5 Pros and 5 Cons of Working at the Retail Health Clinic

Walk-in retail clinics have sprouted throughout the country in the past decade: MinuteClinic, RediClinic, Healthcare Clinic (formerly TakeCare), The Little Clinic, Target Clinic, FastCare and others. To date, there are over 2000 retail clinics throughout the United States. These facilities not only provide convenience and ease of health care access to patients, they also create opportunities for nurse practitioners and physician assistants to establish a practice. In fact, after I graduated from the University of Tennessee in 2006 and got my family nurse practitioner’s board certification, my first job was at MinuteClinic.

After working at the MinuteClinic for almost two years, a brand new The Little Clinic opportunity came along for me. In total, I have almost four years of experience working within the retail health clinic setting. From these experiences come my perspective of pros and cons of working at a retail clinic. Here are my top 5 pros and cons as a nurse practitioner.


  1. Pay. It is the reality of life that we have to work to support our families and ourselves. Number one great thing about working at the retail clinics is pay. From my experience of comparing outpatient NP job opportunities with opportunities that came with retail clinics, the pay has always been significantly better at the retail clinics.
  1. bigstock-confident-healthcare-professio-68243854-1Autonomy. It has been great to work with others, but there is always a beauty in having complete control in how you deliver healthcare from the minute you greet your patient in the morning to the moment you clean the clinic spotless when you close it up at night.
  1. List of services and guidelines. A lot of retail clinics have a defined list of services that they offer for the patients. Some clinics also provide up-to-date clinical guidelines for the practitioners of how to take care of the conditions the clinic treats. The great and convenient thing about this is that it delivers the highest standard of care to the patient known to date. At the MinuteClinic I remember saying that while we may only treat a few common things, we treat them uncommonly well.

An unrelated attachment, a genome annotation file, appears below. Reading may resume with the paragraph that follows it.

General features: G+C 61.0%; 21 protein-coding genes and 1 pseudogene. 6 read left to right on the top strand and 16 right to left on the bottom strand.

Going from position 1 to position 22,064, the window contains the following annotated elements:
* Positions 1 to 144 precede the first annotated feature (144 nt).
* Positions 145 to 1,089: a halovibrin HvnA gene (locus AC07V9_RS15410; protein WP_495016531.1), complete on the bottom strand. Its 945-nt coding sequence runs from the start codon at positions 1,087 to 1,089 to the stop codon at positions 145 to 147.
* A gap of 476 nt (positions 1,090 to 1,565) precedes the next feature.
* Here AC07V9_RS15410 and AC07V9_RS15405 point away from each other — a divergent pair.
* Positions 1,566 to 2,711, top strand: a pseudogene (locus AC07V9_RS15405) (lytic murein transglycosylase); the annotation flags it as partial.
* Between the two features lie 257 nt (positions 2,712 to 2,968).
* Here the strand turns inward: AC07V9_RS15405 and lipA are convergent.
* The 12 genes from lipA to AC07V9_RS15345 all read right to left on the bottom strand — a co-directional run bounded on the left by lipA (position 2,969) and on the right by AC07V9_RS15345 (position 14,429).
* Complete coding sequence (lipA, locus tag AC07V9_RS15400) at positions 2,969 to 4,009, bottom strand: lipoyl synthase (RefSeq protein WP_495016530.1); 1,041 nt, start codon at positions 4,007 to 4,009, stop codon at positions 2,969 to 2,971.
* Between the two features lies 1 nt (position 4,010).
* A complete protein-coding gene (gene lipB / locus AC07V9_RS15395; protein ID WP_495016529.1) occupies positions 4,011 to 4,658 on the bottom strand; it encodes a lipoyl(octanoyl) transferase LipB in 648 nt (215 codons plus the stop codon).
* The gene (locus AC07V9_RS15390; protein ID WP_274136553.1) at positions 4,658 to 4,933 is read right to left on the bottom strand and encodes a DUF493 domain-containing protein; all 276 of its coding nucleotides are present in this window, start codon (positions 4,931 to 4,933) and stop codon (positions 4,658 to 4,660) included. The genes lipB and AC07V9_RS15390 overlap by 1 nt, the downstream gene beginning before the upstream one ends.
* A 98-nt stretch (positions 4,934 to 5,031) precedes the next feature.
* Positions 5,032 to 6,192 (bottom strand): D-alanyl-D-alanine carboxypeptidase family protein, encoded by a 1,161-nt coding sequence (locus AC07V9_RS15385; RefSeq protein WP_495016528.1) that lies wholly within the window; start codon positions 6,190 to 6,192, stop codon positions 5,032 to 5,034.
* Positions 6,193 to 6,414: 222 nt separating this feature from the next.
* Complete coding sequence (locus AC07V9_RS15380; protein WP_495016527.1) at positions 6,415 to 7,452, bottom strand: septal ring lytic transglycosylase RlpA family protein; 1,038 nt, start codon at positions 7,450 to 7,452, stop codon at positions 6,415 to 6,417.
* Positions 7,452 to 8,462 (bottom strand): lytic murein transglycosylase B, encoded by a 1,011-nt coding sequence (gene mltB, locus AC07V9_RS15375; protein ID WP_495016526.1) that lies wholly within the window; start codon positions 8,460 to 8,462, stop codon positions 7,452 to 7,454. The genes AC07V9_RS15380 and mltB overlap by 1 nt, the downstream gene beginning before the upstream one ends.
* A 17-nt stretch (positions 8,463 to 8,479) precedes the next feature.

1. Flexibility of schedule. As a nurse practitioner of the retail clinic, you have a predictable set number of hours. You can also choose the dates you would like to work. You can schedule your vacations. The staffing help, in my experience, has always been available if planned in advanced.
  1. Health team members. While you are the only staff member at the clinic, you have several team members that work in the same “market” as you and are available by phone. If you need a medical consult, housekeeping question or just emotional support you can always reach out to your colleague working in the neighboring clinic in the same town.



  1. Isolation. While being autonomous and running a clinic on your own is great, at times I missed working shoulder-to-shoulder with other health team members. I felt that I missed that coworker connection.
  1. Multi-tasking. There is nothing new about multi-tasking for nurses and nurse practitioners; but at the retail clinic you are the greeter, the insurance information collector, the medical provider, the lab tech, office manager and the clean up crew.
  1. Small space. Most retail clinics have a nice environment, well lit and equipped; however, the space is very small. Because you see a lot of upper respiratory conditions, I felt that to keep the clinic sanitary I had to clean and sterilize the surfaces and use disinfectant air spray often.
  1. Working weekends and holidays. Since most clinics provide services 7 days a week 365 days a year, you will be expected to work weekends and holidays on a rotating basis. At the Minute Clinic I worked every third weekend and at The Little Clinic I worked every other weekend. The good thing about the weekend and holiday work is that the company pays a higher rate.
  1.  nurse4Boredom. Imagine eating your favorite dish day in and day out. While it might be exciting and delicious at first, after awhile you get bored and start craving some variety. The same is with the retail clinics. You may love what you do, but there is only certain conditions that the clinic offers on their list of services which leaves you to treating the same conditions over an over again.

These are my top 5 pros and 5 cons that come to mind from working at the retail clinics. Overall, I believe that retail clinics offer convenient and high quality services to the patients. It is also a great place for a nurse practitioner to work because of good pay, flexibility and autonomy.

Luba Lee

Luba Lee is a Board Certified Family Nurse Practitioner in Tennessee. She received her MSN from the University of Tennessee in 2006. She has a decade of clinical experience. Knowledge is power. She is passionate about sharing the most up-to-date medical information with all of her patients. As a medical writer, she strives for communication that is easy to understand for the general public, which is the key in aspiring people to live healthier, longer and more productive lives.

One thought on “5 Pros and 5 Cons of Working at the Retail Health Clinic

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